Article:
Last night around dusk I was out walking the dogs, the sky was just beginning to darken due to the end of daylight savings time. I could see people in their homes who hadn’t closed their blinds, or drawn their curtains for the night. They were unaware as I watched moments of their lives being played out, like flashes of short-film previews. The images reminded me of who I’d been and who I’ve become, and everything in between.
In a rental home I saw three women-early twenties- sitting around a dining room table, while a fourth modeled a jacket, twirling around for the others to see. The girl’s seemed happy, and content, but also at the juncture of frivolous and responsibility. Their space in time represented for me catfights in cubicles over whiteout, break-room gossip, boyfriend troubles, and the race to get married. I thought I knew myself then, but I only knew that version of me. The gathering of their shadow’s reflected a note of nostalgia across the sidewalk, free from enveloping guilt of parenthood, at least in my version of their lives.
I walked a little further past the lawn of a hilltop church, where dogs take chase, and children sled when it snows; and on to a home lit by warmth. Inside a glass-enclosed porch sat a man in a cushioned armchair watching a little boy in footy-pajamas. The child was spinning around the room with a toy in his hand, landing in his Father’s lap. Their intimacy accosted me, reminding me of a life I once shared, a place where my children were nourished and loved by two parents in one home.
The boy retreated from his father and left the room. The father picked up his glass of scotch and brought it to his lips as he looked out the window. I made eye contact and then pulled the dogs along. Up ahead under a cluster of trees I saw the outline of thin woman with a dog. I didn’t realize it until I reached her, but it was my divorcee neighbor walking her dog as well. She like me was alone on a Sunday night without her children. I projected the same sadness on her face I felt in my heart. The sadness I feel isn’t for me it’s for the loss I assume my children have suffered.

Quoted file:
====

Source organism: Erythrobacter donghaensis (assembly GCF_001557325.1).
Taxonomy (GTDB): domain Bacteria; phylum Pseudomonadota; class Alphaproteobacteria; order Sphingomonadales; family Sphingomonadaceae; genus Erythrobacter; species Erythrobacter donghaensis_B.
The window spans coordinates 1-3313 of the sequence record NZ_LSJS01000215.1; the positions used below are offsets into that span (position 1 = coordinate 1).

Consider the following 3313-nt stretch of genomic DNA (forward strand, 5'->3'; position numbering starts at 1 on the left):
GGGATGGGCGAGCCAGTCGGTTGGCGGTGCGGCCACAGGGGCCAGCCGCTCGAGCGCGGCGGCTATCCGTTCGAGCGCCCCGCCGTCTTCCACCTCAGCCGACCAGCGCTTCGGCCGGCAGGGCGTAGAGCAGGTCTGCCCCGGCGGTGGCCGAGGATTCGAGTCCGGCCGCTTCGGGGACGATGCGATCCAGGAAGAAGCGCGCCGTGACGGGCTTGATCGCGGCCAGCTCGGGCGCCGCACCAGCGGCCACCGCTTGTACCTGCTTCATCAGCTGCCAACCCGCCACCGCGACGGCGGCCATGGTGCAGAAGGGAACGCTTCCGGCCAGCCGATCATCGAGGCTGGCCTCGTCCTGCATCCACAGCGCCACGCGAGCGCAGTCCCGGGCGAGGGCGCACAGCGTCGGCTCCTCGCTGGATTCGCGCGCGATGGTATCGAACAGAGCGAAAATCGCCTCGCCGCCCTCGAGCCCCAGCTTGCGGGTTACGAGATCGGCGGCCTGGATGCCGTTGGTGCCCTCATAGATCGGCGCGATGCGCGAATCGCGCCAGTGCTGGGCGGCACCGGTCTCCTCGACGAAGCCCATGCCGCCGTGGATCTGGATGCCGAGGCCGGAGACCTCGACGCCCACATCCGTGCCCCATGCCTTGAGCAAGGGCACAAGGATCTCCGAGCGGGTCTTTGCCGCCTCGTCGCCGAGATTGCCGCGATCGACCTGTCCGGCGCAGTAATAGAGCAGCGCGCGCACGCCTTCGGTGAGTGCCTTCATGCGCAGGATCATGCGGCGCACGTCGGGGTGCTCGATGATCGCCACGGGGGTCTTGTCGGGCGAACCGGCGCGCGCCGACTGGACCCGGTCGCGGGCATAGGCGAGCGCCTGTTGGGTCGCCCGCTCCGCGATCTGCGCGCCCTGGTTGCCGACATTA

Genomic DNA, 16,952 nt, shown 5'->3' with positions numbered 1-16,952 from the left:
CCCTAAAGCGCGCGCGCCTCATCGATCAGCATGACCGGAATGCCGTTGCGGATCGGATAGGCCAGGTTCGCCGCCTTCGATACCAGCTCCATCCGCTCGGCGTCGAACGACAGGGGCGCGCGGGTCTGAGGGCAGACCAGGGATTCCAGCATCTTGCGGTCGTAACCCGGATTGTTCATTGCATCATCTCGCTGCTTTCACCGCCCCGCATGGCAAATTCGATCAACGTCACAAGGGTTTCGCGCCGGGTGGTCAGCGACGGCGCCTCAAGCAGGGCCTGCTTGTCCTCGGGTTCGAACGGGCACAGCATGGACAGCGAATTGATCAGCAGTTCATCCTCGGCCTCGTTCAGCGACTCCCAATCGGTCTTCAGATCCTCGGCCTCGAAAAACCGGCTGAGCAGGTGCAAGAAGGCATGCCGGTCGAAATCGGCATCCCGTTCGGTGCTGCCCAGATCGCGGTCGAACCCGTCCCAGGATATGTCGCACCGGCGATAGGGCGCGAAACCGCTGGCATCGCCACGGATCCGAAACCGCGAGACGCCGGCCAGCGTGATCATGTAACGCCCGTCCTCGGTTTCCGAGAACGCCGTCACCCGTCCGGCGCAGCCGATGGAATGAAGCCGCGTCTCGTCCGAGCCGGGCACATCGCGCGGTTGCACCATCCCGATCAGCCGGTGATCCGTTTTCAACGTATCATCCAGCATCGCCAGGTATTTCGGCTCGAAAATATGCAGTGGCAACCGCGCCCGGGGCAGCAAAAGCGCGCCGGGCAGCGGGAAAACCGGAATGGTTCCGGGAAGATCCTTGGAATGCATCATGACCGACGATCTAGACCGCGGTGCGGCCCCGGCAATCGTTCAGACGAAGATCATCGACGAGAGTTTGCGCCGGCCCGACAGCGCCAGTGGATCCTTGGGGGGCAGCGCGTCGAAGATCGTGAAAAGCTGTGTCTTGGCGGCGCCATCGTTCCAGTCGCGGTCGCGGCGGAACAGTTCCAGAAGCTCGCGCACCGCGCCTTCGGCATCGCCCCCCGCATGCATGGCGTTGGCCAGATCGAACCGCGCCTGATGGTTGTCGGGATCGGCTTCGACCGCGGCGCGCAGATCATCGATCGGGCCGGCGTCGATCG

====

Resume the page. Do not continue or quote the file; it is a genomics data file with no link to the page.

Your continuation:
Anyone who’s been through it knows what I’m talking about. I’m on both sides of pain, and I hate them both. In the realm of divorce, when children are involved, there’s always heartache no matter how pretty and neat the marriage is unwrapped. I felt lost, and in limbo as a child of divorced parents, and I sometimes feel lost, and in limbo as a parent of children with divorced parents.
I keep thinking the guilt will ease, and the shame will lessen, and they have, but on occasion, I slip back to the original pain, like the Christian concept of original sin, it doesn’t ever go away. When a feeling aligns with the origin of a particular experience, or has a similar emotional vibration, it’s hard to grow away from it without the lasting impression.
I do what I can to manage the emotional damage of breaking up a home. We’ve enrolled our children in a *support group for children who’ve experienced the death of a parent, or who were abandoned, and for children of divorced homes. The first night they went I cried when my ex told me my son looked sad. It ripped me open to the core of my vulnerability, the pain only a mother knows. The feelings I have won’t ever go away,they may fade, but I get through them by focusing on what’s good in our lives.
During the first meeting, my daughter spoke of her family, and said, “I have two moms.” Her innocence didn’t prevent her from sharing the truth about her life, and my son told me, “I was sad because none of my friend’s were there. Sophie had a friend there but I didn’t.” I can live with my decision because my children need me to be the strong one. My grief and guilt isn’t theirs to carry. They’ll eventually grow up to be adults with lives of their own, and spectacular responsibilities, until then, I will care for them with the knowledge I have today.
I can only be the person I am now. I’m a woman of courage; and I’m willing to be the best mother I can.
*The non-profit support group I mentioned for children is called, “Rainbow’s.”